The 1975 exceeds expectations with their newest album ‘A Brief Inquiry into Online Relationships’

The 1975 had not released new music for over a year, and their millions of fans were left wondering when they would be back with new songs for their playlists. All of their dreams would be realized when they dropped their first single “Give Yourself a Try.”

I patiently waited for the full album to drop so I could lay down with my headphones on and replay all of their songs until my heart was content. Finally, they released their third album “A Brief Inquiry into Online Relationships” on Nov. 30, 2018.

My first experience listening to the album all the way through was incredible. I was astounded by the quality of production and found myself disappointed that the album was only 58 minutes of pure bliss, but excited by the fact that I could hit the replay button as many times as I wanted — I have yet to stop pushing it.

The best way to express what the album is like is to say that it felt like the lead singer, Matthew Healy, was having a heart-to-heart with the listener where he was sharing everything that he had come to know in his life both in and out of the spotlight.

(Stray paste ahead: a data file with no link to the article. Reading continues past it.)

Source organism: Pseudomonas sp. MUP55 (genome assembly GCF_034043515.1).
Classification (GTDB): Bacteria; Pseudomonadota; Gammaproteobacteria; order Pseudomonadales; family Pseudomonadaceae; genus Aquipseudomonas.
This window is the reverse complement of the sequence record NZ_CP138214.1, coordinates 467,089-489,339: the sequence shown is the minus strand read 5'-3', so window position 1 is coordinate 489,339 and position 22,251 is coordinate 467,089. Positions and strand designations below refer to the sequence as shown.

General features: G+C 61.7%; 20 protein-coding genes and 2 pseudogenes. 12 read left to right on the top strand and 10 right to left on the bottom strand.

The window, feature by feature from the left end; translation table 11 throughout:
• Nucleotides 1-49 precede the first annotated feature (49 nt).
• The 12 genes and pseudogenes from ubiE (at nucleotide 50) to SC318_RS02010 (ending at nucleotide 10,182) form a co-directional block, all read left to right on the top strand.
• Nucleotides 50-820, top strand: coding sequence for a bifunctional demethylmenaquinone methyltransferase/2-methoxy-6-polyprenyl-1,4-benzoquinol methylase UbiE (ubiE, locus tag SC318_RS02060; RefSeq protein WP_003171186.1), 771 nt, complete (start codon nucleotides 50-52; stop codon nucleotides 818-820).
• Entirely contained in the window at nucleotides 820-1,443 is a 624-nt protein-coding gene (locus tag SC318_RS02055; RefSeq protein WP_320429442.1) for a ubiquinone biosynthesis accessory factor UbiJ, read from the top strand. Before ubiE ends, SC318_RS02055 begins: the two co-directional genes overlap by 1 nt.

The album’s many songs contain lyrics that unashamedly speak to issues like gun violence, mental illness, drug addiction, racism and sexism. However, there are also songs that cover both lighter and relatable things like struggles with authenticity in a generation that seeks perfection and feeling alone despite constantly being surrounded by people.

Healy uses the album to voice his concern about the ever-growing influence that the internet has on the youth and what it has done to our sense of humanity.

The song “Sincerity is Scary” speaks to this idea as it comments on the fact that many young people find it easier to put on a front and laugh things off so they don’t have to go down the painful path of being honest with their feelings. The lyric, “And irony is okay, I suppose culture is to blame, you try and mask your pain in the most postmodern way, you lack substance when you say something like, ‘oh, what a shame’ it’s just a self-referential way that stops you havin’ to be human,” spectacularly embodies this idea.

Each track contains lyrics that the listener feels compelled to listen to again just like when Healy quoted Donald Trump’s famous tweet, “Thank you Kanye, very cool!” in their single “Love It If We Made It.”  

None of the songs on the album sounded the same and each of them told their own story. As I finished the album for the third time, I had decided that it was undeniably my favorite one that they had released.

If you have never listened to The 1975 and are debating on it because you may have heard them in a store once or twice or maybe you heard about them from a friend, I highly suggest taking the time to listen to this newest album. The songs on the record are so versatile and contain lyrics that everyone could relate to, so what are you waiting for?

 

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